Orion Nebula. Exposure 15 s. Camera CANON EOS 400D, Telescope Konusky Motor 150. Credit: Giovanni La Mura.
By Giovanni La Mura – Department of Astronomy, University of Padova (Italy)
The first observational experiences of the night sky, with a small instrument, are always a source of surprise and wonder. The huge landscape, that we see in a starry night, indeed, conceals a number of fascinating details, which we can explore with the help of a small telescope. A few hours should be enough to realize that the Universe is characterized by many colorful views. Mountains and craters draw spectacular frames on the surface of the Moon. The atmosphere of Jupiter strikes with the amazing contrast among its stripes. Mars is unique in its red and desert soil. And Saturn may never be forgotten, for the spectacular effects of light and shadows which involve its rings. Stars, nebulae and galaxies are not an exception, in this sense, although more powerful instruments could be required to fully enjoy their beauty.
But the colors of sky have a fundamental scientific role, as well. Actually, the impression which we call “color” is a signature of the energy carried by light and, therefore, it is an indication of the physical properties in the light source. In the case of stars, the light color tells us the approximate temperature of the stellar surface, from which astronomers are able to understand many other details, concerning the activity of stars. Stars that emit blue or white radiation are very hot at their surface, a property which is characteristic of typically young objects. If, on the contrary, their light turns toward orange and red colors, it means that the stellar surface is much colder, which is commonly the signature of very old or quite small mass stars.
The situation that we observe in gaseous nebulae, on the other hand, is quite different. In normal conditions, indeed, the gas particles can only emit over a well selected range of pre-determined energies, corresponding to specific colors, and the environment temperature can only influence the strength of light emission. For this reason, the colors of a gaseous nebula are a more effective indicator of chemical composition rather than of temperature, because different chemical elements produce their own specific colors.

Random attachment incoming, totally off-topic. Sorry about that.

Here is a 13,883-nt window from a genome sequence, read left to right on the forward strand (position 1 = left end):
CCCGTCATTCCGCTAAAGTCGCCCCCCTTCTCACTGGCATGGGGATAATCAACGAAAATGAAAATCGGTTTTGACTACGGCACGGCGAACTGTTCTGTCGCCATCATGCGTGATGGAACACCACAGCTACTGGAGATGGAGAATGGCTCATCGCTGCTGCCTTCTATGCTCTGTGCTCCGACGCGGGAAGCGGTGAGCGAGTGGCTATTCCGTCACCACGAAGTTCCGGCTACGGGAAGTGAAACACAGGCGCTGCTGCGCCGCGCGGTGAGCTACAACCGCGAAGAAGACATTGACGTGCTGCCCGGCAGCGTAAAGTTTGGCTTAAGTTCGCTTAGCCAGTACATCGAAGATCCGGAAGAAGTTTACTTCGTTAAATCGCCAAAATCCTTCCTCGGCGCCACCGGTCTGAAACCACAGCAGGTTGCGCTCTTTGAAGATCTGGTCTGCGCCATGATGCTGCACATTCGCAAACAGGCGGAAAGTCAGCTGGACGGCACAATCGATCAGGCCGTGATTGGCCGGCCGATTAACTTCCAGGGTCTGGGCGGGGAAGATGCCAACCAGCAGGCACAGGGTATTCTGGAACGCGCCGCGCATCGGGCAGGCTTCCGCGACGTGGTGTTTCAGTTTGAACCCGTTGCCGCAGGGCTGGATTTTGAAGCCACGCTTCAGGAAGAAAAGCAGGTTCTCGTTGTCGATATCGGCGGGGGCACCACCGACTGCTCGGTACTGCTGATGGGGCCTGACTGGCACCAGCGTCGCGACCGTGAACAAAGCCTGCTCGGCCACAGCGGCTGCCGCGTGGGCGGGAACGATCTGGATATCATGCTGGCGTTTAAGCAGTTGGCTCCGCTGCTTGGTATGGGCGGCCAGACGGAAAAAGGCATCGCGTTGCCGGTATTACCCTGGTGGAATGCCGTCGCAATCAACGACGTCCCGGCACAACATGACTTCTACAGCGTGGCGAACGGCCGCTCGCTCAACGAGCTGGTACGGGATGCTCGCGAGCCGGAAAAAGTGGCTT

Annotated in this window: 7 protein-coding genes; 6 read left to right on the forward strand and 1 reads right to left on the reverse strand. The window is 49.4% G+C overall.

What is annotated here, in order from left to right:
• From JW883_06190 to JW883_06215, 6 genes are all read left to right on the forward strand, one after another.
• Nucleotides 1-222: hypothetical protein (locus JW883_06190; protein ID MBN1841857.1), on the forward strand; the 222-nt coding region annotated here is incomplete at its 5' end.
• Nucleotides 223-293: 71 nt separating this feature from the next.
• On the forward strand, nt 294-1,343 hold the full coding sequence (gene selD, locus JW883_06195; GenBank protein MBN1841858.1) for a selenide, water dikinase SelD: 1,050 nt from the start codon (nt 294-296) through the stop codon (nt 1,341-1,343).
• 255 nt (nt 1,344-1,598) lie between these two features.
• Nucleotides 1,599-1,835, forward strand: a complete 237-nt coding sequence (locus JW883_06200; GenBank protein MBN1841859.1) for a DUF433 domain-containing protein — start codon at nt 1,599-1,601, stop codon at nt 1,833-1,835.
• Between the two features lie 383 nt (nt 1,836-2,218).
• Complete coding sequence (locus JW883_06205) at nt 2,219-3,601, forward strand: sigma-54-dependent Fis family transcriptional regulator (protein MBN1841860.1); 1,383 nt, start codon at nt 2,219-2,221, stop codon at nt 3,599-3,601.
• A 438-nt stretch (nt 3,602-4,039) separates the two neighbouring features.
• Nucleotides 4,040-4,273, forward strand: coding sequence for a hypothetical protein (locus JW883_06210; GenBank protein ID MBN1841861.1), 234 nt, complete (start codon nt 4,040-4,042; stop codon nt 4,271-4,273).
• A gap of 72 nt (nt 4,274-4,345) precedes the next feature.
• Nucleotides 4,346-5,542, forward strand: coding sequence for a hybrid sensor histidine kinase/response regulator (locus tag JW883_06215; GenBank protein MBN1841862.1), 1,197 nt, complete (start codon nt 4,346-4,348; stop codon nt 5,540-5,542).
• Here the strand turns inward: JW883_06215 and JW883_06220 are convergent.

Another important actor in the most spectacular landscapes of the space is dust. This component generally has not such a high temperature to shine in optical light by itself and we can often infer its presence only by means of the shadows that dusty clouds cast on the surrounding space. However, when it happens that dust lies close to a bright source of light, it can still reflect some of its radiation into our line of sight and shine with approximately the same colors of the original source. Such effects of cosmic mirroring turned out to be fundamental for the interests of ground based astronomers, who could study the properties of many hidden objects in the reflected light, thus understanding their nature.
With these ingredients, we are able to understand the physical scenario illustrated in this picture of the Orion Nebula. The image shows a small group of young and very hot stars (notice the white and blue colors), which are getting rid of the gaseous envelope where they were born in a quite recent time. The color of gas is red, a characteristic feature of hydrogen rich materials, according to the expectation of modern astrophysics, which states that hydrogen is the fundamental fuel of new stars. On the upper left region, we may notice the presence of an obscuring structure of dust. This “cold” and dark component tells us that the original environment was probably an obscure cloud of dusty gas, which collapsed under its own weight, until the stars at the centre were formed. After the star formation event was over, the light of the new stars heated the surrounding gas, blowing away the dark cover.
Other properties of the Universe are summarized in the colors of its light. The motion and the distance of galaxies is related to the colors of their light, which appear to be shifted toward red or blue, according to whether they are receding or approaching our point of view. This is a general property of the light propagation across the Universe which does not involve only the familiar concepts of “red” and “blue”, but it rather affects the whole electro-magnetic spectrum of radiation, including those “colors” that we are not able to see, such as gamma and X rays, ultraviolet and infrared radiation, and radio waves, but that we nonetheless observe with our most advanced scientific instruments.
Web Astronomical Album by Giovanni La Mura is available at: http://picasaweb.google.com/dkkf16/Astrofotografia#5308665379291867282 .
Many thanks, Giovanni. Sabrina